Skip Navigation LinksHome > Breaking News > News Item Reader
Breaking News

2/23/2010 - PlanetMagpie, WOOF! Article
5 Things to Remember About Your New Windows 7 Installation
The Windows 7 installation is done. You're staring at a fresh, sharp new desktop. Feels good, right? Except now you aren't sure where everything is. Where to go first? What to do?

How about a couple things to keep in mind while you explore? These are 5 reminders on what's new/different in Windows 7.

1. Take time to explore the new UI.

Windows has stuck to the same basic desktop since XP. 7 however takes a few more liberties, mostly under the hood and in the Start menu. For a bit of guidance, Microsoft put up some videos to help you get started on using 7: http://windows.microsoft.com/en-us/windows7/help/getting-started

2. Be aware of the Libraries function while organizing files.

The new Libraries feature lets you group files and folders into virtual "libraries" – a single place for you to access them, even though the files themselves are in different locations.

Microsoft put up a video podcast to explain how to organize files with Windows 7 Libraries. They also have a Libraries FAQ and a walkthrough on how to create Libraries (in case you prefer text to video).

3. There is a backup copy of your data files in "Windows.old"

If you're replacing Vista, Windows 7 will copy the old files into a backup folder. You'll find it at "C:\Windows.old". In there you'll find copies of the Documents and Settings, Program Files and even the Windows folders from your installation.

This is a big help if some files go missing during the upgrade. (You did make a full backup of those files before you upgraded to 7 though…right?) It's also something to note in case your company is very security-conscious. This is a backup that must be protected, or removed once your files are reorganized.

(Upgrading Windows XP to Windows 7 is not possible. You have to use the Windows Easy Transfer application to copy your profile settings and files first. Then install Windows 7 from bare metal. Last step is to then use Windows Easy Transfer to import the settings to your new Windows 7 installation. While not a direct upgrade, it's easy and painless.)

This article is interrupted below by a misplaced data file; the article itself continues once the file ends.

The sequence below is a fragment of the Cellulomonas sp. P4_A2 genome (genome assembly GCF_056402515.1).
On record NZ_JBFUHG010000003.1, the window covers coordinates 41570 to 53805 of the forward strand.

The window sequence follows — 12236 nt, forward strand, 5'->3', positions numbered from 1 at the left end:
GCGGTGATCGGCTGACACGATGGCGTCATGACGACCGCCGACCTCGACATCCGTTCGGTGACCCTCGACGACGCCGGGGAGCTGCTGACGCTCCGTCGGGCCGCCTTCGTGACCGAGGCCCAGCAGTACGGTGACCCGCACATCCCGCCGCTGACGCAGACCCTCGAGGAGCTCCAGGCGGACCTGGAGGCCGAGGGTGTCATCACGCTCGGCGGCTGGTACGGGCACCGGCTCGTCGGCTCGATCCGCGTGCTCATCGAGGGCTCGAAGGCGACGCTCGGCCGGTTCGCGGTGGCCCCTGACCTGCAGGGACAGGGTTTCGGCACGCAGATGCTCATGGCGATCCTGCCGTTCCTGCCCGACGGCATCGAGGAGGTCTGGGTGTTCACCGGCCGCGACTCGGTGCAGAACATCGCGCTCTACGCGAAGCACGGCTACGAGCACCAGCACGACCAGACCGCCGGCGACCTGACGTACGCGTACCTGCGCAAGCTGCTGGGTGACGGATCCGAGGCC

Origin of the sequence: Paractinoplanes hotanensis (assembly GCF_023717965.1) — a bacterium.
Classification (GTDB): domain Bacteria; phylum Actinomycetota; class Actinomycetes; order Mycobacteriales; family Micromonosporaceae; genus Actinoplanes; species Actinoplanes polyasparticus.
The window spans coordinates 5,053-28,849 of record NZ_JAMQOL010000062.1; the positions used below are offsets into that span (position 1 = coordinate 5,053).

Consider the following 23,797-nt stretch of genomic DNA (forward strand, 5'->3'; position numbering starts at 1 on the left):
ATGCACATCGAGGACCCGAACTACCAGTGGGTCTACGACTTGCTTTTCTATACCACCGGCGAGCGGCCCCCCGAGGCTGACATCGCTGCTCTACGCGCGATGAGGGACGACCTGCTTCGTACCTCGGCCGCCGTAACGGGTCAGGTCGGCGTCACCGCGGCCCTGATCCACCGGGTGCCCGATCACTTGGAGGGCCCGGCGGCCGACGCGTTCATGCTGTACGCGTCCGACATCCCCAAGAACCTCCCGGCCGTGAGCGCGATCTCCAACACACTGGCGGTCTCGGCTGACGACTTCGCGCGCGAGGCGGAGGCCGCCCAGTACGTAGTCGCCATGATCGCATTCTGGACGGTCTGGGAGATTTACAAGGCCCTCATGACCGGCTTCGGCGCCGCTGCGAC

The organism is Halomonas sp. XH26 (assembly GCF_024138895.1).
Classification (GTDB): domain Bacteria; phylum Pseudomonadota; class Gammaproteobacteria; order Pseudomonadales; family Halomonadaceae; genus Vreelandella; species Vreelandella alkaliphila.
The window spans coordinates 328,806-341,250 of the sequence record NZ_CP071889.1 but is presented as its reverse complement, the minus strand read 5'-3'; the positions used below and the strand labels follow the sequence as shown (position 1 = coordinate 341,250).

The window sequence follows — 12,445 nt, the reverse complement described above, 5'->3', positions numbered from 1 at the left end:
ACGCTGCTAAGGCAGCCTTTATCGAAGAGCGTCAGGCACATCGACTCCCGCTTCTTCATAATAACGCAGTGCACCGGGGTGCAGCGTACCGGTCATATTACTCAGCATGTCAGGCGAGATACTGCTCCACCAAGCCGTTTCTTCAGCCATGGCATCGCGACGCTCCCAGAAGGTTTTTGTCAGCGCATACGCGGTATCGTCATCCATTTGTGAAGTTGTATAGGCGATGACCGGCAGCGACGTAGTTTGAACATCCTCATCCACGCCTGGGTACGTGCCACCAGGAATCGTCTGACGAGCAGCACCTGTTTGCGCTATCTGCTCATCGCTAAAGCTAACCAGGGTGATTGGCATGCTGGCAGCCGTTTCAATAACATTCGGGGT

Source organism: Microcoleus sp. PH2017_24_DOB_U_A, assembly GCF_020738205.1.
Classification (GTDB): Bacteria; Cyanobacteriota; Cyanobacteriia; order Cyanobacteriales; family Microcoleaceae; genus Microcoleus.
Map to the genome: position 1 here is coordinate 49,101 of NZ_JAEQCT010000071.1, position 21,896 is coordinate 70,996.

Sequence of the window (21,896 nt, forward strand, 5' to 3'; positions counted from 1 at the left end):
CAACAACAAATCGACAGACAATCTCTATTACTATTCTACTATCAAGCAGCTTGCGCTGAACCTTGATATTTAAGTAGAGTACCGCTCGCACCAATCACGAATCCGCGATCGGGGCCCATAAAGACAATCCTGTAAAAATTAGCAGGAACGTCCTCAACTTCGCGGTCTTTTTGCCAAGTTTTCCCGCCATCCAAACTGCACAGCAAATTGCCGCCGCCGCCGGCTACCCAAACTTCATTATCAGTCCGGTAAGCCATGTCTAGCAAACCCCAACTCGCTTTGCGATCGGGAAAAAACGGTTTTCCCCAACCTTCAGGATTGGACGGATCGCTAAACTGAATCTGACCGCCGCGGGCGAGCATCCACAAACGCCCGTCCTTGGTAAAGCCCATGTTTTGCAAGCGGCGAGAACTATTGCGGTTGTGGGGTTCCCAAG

4. If Your Windows 7 install Includes XP Mode, Learn How to Use It

Might seem like a no-brainer for long-time XP users. But you have to get into XP Mode before you can pay dear old XP a visit. And once there, the old "way of doing things" might not exactly match up.

Luckily, there's a great step-by-step guide to setting up and using XP Mode on Lifehacker.com.

You'll have to reinstall your XP applications once XP Mode is ready. But those applications will show up in 7's Start menu too, so you'll save a step.

5. Don't forget about BitLocker.

BitLocker encrypts drives – hard drive partitions, external backup drives, even USB drives. So if it's active, every file you work with is encrypted once you hit Save. Great for protecting sensitive files. But there are a few things to remember about BitLocker:
  • Don't turn BitLocker on before notifying IT. There might be a policy in effect.
  • BitLocker is available in Windows 7 Enterprise and Ultimate versions only.
  • When encrypting, you must create a "recovery password" for use if you need to unlock the encrypted drive at some point. Store this recovery password somewhere OTHER than near your computer (with IT is good).

Chances are you'll find most everything the same, in terms of day-to-day use. These are all enhancements that Windows 7 makes available. You don't have to use them…but they're handy!

Facebook Twitter DZone It! Digg It! StumbleUpon Technorati Del.icio.us NewsVine Reddit Blinklist Add diigo bookmark

Real Time Analytics